The law recognizes restitution claims for religious property confiscated in 1945 or later for registered religious groups only. A private property restitution law passed in 2011 permits individual claims for properties lost by Holocaust victims during World War II, but religious groups may not claim property confiscated prior to 1945.
The law bans speech that incites discrimination, hatred, or violence against an individual or group on grounds of religion. Criminal offenses inciting religious hatred carry penalties of one to 10 years in prison, depending on the offense and the severity.
The government observes the following religious holidays as national holidays: Orthodox Good Friday, Orthodox Easter, and Orthodox Christmas. Orthodox employees are also entitled to time off in observance of the family saint's day (slava), while members of other religious groups are entitled to time off for observance of religious holidays such as Christmas, Good Friday, Easter, Kurban and Ramadan Bajram, and Yom Kippur.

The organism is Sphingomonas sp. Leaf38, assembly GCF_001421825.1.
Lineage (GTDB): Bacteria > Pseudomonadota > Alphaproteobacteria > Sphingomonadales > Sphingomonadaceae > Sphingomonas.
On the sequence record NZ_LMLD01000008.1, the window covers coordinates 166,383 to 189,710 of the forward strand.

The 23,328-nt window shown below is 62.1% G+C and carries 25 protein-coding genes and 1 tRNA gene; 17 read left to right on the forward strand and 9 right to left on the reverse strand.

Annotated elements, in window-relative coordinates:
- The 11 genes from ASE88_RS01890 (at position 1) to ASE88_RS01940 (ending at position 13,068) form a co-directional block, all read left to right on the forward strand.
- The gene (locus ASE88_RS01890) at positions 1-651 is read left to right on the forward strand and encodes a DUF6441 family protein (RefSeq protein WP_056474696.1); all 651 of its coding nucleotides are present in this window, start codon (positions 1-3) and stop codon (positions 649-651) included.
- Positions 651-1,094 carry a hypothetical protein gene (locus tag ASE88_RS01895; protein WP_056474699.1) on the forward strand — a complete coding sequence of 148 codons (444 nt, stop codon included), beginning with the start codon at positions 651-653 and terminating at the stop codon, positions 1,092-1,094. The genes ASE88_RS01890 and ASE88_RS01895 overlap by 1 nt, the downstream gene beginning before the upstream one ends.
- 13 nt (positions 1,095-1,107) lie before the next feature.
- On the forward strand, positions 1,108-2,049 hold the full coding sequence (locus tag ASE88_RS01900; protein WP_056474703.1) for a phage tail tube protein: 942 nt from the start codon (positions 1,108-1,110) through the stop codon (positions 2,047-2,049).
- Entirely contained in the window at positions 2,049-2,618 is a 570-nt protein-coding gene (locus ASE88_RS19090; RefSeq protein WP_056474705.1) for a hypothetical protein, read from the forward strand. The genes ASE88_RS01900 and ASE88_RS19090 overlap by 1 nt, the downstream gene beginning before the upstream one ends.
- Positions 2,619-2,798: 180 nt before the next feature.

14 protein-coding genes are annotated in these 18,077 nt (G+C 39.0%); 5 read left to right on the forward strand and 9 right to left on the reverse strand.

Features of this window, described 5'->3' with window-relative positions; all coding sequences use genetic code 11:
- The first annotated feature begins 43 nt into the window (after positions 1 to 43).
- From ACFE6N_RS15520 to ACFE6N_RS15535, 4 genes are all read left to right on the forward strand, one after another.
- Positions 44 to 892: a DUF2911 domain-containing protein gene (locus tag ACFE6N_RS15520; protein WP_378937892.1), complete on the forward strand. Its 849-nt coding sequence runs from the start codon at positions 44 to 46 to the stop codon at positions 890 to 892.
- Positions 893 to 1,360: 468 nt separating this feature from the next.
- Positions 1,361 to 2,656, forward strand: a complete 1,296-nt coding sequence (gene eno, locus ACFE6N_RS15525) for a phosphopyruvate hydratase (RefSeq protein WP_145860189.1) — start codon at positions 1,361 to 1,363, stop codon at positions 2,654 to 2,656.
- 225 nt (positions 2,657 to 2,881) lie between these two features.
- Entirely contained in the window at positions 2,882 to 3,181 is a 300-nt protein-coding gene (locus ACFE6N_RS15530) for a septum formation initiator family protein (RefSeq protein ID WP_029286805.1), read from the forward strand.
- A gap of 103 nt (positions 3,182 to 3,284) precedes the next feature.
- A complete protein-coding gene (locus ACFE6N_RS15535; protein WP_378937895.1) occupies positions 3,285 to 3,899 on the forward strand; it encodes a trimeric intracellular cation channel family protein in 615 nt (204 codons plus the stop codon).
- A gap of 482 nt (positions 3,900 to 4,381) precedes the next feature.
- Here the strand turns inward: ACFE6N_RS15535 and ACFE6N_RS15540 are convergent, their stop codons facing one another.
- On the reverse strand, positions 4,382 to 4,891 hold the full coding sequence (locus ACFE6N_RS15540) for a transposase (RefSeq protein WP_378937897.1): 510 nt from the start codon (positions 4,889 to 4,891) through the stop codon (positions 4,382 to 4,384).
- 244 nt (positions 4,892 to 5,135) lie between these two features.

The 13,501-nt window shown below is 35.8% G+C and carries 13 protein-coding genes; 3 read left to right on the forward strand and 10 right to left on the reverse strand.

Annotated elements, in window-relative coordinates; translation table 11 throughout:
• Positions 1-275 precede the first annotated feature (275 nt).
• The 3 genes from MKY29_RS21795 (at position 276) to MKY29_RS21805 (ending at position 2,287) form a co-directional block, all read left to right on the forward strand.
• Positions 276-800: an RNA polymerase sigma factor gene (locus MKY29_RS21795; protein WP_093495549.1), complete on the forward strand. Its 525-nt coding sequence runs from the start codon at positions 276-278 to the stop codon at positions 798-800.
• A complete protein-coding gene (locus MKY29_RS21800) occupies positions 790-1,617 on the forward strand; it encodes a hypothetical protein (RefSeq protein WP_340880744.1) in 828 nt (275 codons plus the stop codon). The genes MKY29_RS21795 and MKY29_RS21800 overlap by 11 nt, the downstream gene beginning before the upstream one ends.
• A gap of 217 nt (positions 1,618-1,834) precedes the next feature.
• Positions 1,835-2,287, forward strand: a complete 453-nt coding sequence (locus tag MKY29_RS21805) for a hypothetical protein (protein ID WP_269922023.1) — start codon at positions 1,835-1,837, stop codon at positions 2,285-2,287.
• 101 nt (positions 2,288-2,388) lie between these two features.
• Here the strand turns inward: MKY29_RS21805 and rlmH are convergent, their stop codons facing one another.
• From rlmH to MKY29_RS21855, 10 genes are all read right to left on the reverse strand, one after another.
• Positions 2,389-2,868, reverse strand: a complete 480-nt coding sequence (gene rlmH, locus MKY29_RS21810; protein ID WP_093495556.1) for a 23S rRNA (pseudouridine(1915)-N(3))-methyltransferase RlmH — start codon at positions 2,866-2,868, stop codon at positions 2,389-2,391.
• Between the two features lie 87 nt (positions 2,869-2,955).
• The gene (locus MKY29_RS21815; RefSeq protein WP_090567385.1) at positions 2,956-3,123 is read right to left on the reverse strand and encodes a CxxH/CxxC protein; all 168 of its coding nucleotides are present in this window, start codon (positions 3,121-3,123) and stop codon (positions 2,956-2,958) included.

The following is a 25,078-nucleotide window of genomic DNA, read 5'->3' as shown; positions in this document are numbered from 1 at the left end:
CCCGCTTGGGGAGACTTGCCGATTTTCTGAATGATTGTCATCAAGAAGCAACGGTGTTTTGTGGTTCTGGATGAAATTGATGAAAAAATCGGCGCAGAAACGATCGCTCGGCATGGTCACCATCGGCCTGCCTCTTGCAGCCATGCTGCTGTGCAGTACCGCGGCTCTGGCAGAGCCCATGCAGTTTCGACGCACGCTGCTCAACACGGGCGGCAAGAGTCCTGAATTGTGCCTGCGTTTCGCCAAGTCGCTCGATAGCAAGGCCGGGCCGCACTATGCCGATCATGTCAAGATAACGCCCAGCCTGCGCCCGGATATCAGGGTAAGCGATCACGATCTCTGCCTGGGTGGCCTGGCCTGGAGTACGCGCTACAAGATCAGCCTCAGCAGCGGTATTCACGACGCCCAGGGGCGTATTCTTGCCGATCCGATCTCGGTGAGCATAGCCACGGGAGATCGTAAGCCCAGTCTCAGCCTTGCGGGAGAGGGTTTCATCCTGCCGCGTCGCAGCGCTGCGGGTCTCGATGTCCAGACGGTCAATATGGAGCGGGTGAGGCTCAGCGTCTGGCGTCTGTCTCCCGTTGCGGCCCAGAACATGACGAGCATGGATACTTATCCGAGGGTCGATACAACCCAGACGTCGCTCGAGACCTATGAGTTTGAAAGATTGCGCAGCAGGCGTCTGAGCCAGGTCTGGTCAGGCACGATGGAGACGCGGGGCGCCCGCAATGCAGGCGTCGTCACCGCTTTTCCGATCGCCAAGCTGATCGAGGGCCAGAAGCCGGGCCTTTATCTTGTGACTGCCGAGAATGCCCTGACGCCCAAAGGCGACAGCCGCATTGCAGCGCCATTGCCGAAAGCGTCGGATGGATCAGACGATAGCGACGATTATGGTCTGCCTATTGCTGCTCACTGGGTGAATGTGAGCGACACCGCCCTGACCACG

There were no reports of abuses of religious freedom; however, the government imposed some restrictions affecting members of minority religious groups. The Serbian Orthodox Church generally received preferential consideration. The government rejected applications for registration from several "nontraditional" religious groups. Police responses to vandalism and other acts of societal intolerance against religious groups rarely resulted in arrests or indictments. Restitution of properties seized by previous governments continued. Orthodox clergy at times received special treatment from authorities.